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New York already has a lot to offer an aspiring ed tech entrepreneur: the country’s largest K-12 school district, numerous colleges and publishing houses and a red hot tech scene. But now the city has one more feather in its cap: a new startup accelerator exclusively for education technology.
Over the past year, Socratic Labs has been quietly building up its network of partners, crafting a curriculum and recruiting startups. This week, the accelerator officially launched, debuting the first eight companies accepted to the program.
The accelerator follows the Y Combinator and TechStars model – accepted founders get mentorship and support, desk space, perks and little bit of capital ($15,000 to $20,000) in exchange for equity. But Heather Gilchrist, Socratric Labs’ founder, said she and Ashantha Kaluarachchi, the program’s operating director, spent a lot of time creating a curriculum that tackles the specific challenges of ed tech entrepreneurs.
“It was really important for us to reimagine this from the ground up,” said Gilchrist, a former director at ed tech company Grockit. “We looked at what companies really need – a traditional program can’t dive into all the unique sales cycle issues with ed tech, for example.”
During the program, founders will learn all the startup basics, like lean-agile development, fundraising and entrepreneurship best practices, but they’ll also spend a good deal of time on topics like design-thinking for education, the science of learning and ed policy.
In the past few years other vertical specific and ed tech accelerators have popped up around the country – from Imagine K-12, which launched in Palo Alto three years ago to LearnLaunchX which made its own debut last week. But Gilchrist said each city has its own “chemistry” and for companies looking to partner with a big school district or to get closer to publishing companies, New York offers a lot of opportunity.
Socratic Labs’ first cohort of eight companies was selected from a pool of 80 to 100 startups. Here’s a little information about its new class.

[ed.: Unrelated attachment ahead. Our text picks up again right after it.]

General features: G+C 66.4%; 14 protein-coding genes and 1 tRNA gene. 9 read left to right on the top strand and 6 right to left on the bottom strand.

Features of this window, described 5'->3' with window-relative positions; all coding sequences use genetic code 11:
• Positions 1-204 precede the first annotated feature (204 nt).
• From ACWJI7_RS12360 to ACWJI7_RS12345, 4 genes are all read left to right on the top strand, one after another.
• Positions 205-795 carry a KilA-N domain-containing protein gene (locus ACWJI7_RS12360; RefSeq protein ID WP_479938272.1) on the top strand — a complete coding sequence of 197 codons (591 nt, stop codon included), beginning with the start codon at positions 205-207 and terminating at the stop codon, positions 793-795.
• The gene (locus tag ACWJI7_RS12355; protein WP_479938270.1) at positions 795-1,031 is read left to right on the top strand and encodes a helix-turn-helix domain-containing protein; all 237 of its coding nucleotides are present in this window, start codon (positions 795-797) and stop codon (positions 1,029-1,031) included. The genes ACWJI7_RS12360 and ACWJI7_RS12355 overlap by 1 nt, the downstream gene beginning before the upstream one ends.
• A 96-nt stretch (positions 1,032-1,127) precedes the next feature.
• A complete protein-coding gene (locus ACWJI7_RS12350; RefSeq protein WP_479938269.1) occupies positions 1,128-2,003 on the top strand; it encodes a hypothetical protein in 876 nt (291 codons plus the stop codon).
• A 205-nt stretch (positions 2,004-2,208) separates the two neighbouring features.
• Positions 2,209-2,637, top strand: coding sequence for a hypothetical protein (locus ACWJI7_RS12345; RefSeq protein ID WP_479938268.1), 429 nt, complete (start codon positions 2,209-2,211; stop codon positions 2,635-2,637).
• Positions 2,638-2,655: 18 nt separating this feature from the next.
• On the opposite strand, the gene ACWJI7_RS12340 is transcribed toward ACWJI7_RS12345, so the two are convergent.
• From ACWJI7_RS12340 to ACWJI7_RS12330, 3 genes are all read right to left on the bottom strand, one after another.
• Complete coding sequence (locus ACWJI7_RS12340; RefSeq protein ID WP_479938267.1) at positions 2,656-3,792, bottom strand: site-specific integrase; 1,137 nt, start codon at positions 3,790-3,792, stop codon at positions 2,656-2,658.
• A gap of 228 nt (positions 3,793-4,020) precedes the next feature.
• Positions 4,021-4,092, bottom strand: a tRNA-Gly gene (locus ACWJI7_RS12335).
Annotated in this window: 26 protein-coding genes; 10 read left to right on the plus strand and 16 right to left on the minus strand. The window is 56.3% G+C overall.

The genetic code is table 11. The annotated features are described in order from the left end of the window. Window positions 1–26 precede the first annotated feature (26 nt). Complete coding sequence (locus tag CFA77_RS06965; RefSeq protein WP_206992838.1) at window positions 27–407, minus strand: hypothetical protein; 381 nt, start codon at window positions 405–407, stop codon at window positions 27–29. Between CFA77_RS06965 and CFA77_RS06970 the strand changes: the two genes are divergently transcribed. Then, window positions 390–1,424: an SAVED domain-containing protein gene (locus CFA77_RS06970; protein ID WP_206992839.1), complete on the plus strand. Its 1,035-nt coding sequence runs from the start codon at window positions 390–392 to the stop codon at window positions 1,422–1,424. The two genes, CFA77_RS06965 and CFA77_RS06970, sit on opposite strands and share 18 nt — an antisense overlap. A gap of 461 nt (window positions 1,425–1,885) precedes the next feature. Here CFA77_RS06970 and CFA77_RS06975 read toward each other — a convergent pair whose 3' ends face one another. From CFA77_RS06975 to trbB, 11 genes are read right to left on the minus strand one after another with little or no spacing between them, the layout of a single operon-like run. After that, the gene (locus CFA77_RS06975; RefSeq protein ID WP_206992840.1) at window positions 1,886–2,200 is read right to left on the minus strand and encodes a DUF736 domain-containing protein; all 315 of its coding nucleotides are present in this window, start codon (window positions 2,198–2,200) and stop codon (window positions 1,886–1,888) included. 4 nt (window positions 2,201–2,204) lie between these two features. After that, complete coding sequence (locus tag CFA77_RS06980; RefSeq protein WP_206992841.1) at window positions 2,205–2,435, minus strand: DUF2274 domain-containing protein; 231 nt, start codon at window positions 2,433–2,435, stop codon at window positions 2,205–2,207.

Careerosity – A career-focused Q&A site (almost like a career-specific Quora), Careerosity’s goal is to use a crowd-sourced, user-curated model to answer students’ questions about undergraduate majors, first jobs and career transitions.
Edventory – As ed tech tools proliferate, Edventory wants to help teachers discover the apps and tools that can help them and learn how to use them.
LearnMetrics – A real-time analytics tool, LearnMetrics aggregates and then analyzes data from all kinds of ed tech products to help teachers uncover insights they can act on.
NuSkool – Citing a 50 percent high school dropout rate, NuSkool uses video game- and pop culture-inspired content to keep students engaged.
PenPal News – PenPal News aims to connect students from different parts of the country while engaging them with standards-aligned current events content.
StudentLoanHero – Through StudentLoanHero’s web-based platform, the startup provides students with information on how to manage and pay off their loans, as well as tools to help them do it.
Teachley – Launched by a team of education data researchers and cognitive science Ph.D.s, Teachley creates high-quality apps designed for elementary school classrooms that are based on cognitive research.
Unbound Concepts – Using artificial intelligence and machine learning, Unboound Concepts analyzes all kinds of text to determine its reading level and helps teachers identify the text most appropriate for their students.